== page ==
Last plug for our food blog, Stick a Fork in It. Screw Urban Spoon, Yelp, Chowhound and the other foodie aggregators with OC audiences: Between Edwin and I, we cover the waterfront of Orange County food, from Mothers Market’s lackluster opening in Santa Ana to multiple restaurant specials to soothe you in these trying times. Also, look for contests! Now, back to your regularly scheduled program . . .
Armenians are the masters of rotisserie chicken; Mexicans do a damn-good job of it as well. But what to make of POLLO DE ORO in Fullerton? It’s a dive catering to Mexicans through bilingual signs, and its location is in a barrio, but the owner is Asian, and Celestials don’t particularly obsess over the art of twirling a hen over an open flame. Then again, the nice man might very well hail from Peru, where pollo a la brasa holds the same place in the country’s pantheon as Machu Picchu. Whatever—I don’t bother myself with those questions when I visit; I just gobble.
Behold a rotisserie chicken worthy of Zankou’s: crispy skin that, once penetrated, releases steam from the soft flesh within. A small pool of melted butter also spills forth, so make sure to tear apart the chicken with caution. Spoon through the meal with the spork provided by the owners (if you need a knife, you must request it, for some bizarre reason). Pollo de Oro’s chickens have the best rotisserie skin in Orange County—slightly fatty, sweet, not burnt to the blackness of carbon but like perfectly toasted bread. The cooks can chop up the chicken and transform it into a burrito, bowl or tacos, but I enjoy it off the spit, the skin intact and ready for my dissection. Half a chicken costs a bit more than five bucks, but don’t be a cheapskate: spring for the special—beans, rice that’s more fried than Mexican-style, potato salad, five tortillas and a medium drink, all for $6.99 after taxes.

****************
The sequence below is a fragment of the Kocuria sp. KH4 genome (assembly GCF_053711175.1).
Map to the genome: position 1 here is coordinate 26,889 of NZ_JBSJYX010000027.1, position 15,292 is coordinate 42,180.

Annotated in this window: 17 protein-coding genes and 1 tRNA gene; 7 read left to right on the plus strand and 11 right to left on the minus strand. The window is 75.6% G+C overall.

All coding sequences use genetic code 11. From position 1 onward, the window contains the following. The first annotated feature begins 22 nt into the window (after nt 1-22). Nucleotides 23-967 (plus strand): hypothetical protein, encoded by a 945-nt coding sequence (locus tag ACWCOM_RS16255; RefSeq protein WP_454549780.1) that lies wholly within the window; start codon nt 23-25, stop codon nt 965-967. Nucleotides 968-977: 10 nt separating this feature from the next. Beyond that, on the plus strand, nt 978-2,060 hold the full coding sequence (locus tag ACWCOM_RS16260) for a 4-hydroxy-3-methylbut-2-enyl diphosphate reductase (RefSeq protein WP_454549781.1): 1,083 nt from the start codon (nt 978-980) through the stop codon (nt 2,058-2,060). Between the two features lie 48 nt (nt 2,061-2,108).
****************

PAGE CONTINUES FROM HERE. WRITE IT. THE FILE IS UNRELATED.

What stops me from anointing Pollo de Oro as the best rotisserie chicken in the county is the accompanying condiment—sure, their spicy pico de gallo acts as a great counterpoint to the hen, but it would cower under a properly prepared Armenian garlic sauce. However, I did enjoy the lime wedge that came with the chicken—spray the citrus juice all over, and enjoy life as your taste buds shift into overdrive. Get napkins—lots of them.